LSAT Overview: Logical Reasoning

Even though each section of the LSAT is important, the logical reasoning section takes up half of your scored sections, so it's necessary to put some extra effort into studying for this part.

While doing drills while studying, it was easy to find myself dreading the logical reasoning sections. I'd flip the page right after starting my timer during a practice test, I'd have to try hard to keep a feeling of dread from washing over me. Not exactly the feeling you'd want for a test as big as the LSAT.

I think I struggled with this section because of how confident I felt in my wrong answers. There's nothing more disappointing than going through the answer key and putting a red "X" through an answer I felt good about. Of course, this happens because it's how the questions are written.

Logical reasoning questions test your reading and reasoning abilities, mental discipline, and time management skills, among other things. You're asked to strengthen and weaken arguments, find flaws in arguments, find assumptions, identifying parts of an argument, finding the reasoning in an argument...basically, you need to pick apart an argument to its bare bones and bring forward whatever answer the LSAT asks of you.

One of the biggest tips I can give you is to watch the wording in the question stimuli. Words like "or," "causes," "must," "unless," etc. can make a huge difference in how you should interpret something. Learning how the test makers phrase their questions and stimuli can make things a world easier for you. You'll waste less time reading and rereading the entire question and trying to wrap your brain around what the heck that sentence could possibly mean.

Other than paying attention to phrasing and words, one way to be as prepared as possible for these sections of the test is to know each question type and understand how to approach and answer each one. If you can recognize the question type, you'll already know what to look for in the stimulus and the answer choices.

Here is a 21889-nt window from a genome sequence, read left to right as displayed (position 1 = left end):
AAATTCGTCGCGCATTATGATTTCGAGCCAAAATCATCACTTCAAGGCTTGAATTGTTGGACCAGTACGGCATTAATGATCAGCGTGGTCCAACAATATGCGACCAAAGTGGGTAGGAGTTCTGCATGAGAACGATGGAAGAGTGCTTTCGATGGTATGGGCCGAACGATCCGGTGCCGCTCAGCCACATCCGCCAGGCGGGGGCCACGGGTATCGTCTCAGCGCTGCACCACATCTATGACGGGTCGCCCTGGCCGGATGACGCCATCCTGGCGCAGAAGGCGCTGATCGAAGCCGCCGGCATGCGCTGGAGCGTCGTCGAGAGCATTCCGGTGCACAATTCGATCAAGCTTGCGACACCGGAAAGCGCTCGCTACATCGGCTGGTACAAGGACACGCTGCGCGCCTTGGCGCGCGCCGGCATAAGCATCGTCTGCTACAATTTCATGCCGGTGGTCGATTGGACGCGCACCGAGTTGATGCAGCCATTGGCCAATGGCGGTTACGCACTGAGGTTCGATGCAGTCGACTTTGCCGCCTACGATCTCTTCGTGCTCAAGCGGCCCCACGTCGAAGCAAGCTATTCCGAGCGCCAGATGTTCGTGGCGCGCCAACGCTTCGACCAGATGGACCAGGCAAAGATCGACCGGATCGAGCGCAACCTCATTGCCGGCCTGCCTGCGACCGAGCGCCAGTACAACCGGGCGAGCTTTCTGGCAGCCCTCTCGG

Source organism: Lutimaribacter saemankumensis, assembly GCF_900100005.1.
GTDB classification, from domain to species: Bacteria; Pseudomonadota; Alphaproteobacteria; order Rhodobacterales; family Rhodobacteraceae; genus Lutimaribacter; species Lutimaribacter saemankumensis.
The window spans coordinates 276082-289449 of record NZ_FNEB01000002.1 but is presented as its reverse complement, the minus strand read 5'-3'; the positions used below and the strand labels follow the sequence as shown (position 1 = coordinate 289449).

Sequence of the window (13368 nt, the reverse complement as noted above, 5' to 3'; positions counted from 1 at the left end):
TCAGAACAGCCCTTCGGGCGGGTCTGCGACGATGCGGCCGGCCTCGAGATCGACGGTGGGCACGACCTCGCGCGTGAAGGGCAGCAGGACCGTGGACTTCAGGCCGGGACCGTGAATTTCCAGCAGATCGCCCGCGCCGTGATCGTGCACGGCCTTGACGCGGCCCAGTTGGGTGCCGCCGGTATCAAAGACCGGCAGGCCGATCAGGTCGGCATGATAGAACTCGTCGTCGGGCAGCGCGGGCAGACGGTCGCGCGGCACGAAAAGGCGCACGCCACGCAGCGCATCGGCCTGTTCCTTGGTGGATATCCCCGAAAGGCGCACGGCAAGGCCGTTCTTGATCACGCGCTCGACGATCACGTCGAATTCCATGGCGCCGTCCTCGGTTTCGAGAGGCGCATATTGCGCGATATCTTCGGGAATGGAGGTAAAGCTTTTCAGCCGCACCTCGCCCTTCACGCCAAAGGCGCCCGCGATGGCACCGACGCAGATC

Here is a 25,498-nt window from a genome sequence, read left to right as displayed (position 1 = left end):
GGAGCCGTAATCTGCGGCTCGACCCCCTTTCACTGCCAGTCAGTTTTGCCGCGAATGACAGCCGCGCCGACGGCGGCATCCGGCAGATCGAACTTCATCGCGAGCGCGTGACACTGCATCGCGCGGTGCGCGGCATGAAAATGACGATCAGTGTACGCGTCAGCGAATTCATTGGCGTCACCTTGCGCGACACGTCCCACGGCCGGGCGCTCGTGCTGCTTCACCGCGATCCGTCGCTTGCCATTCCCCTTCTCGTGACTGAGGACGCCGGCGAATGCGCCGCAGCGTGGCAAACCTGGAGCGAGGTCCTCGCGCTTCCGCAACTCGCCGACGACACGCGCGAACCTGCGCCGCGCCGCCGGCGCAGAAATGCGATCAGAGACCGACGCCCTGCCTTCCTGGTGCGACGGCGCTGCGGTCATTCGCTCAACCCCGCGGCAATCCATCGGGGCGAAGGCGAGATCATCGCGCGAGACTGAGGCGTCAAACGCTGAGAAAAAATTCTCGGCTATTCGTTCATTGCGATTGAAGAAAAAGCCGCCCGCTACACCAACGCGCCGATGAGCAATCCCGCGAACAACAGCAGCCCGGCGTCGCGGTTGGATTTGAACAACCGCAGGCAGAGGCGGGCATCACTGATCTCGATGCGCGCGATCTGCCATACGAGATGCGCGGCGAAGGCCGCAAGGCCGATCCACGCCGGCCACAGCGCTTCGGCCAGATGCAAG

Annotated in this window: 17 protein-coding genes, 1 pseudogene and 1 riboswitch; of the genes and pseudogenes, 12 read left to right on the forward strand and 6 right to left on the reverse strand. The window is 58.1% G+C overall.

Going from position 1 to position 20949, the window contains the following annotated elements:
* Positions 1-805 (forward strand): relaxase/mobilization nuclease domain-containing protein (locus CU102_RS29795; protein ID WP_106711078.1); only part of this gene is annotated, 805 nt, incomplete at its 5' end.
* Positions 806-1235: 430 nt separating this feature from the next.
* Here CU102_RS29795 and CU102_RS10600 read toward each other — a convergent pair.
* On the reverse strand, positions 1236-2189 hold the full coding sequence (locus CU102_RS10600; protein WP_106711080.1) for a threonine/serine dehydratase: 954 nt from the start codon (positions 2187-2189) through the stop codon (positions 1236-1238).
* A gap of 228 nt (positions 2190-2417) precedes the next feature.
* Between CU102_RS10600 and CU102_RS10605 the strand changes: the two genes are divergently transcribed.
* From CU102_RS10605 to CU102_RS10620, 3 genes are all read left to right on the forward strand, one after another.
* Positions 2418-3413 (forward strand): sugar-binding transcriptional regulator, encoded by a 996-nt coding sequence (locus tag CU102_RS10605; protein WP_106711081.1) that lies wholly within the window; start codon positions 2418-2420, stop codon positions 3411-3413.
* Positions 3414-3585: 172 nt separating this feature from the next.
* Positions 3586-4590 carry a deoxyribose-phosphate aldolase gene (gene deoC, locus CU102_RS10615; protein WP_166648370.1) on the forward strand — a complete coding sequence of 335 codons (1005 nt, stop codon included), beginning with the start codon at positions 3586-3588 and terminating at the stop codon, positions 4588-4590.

In addition, make sure to keep yourself on track. It was easy to find my mind wandering whenever I came upon a question that required a bit more of my testing time; after all, I already wasn't a fan of the logical reasoning section, so thinking about anything else was a welcome change. However, staying focused on the essential issues will get you far in these sections. While studying and doing drills, figure out where your mind tends to wander and how you best can get your attention back to the test.

Continually ask yourself questions throughout these sections. Don't take any conclusion given for granted; make sure to pick apart each argument to its basic structure and look for any little thing wrong with the argument.

To end this blog, I'm going to leave you with my advice for tackling logical reasoning questions. Drill on and on and on. I promise you there is no amount of drilling that will be enough. Even if you're comfortable with a question type, continue to drill it so you don't lose the skills you've created. Figure out what works for you, just like with every section of the LSAT. It's all about learning your strengths and weaknesses, as well as how you can use them to your advantage.




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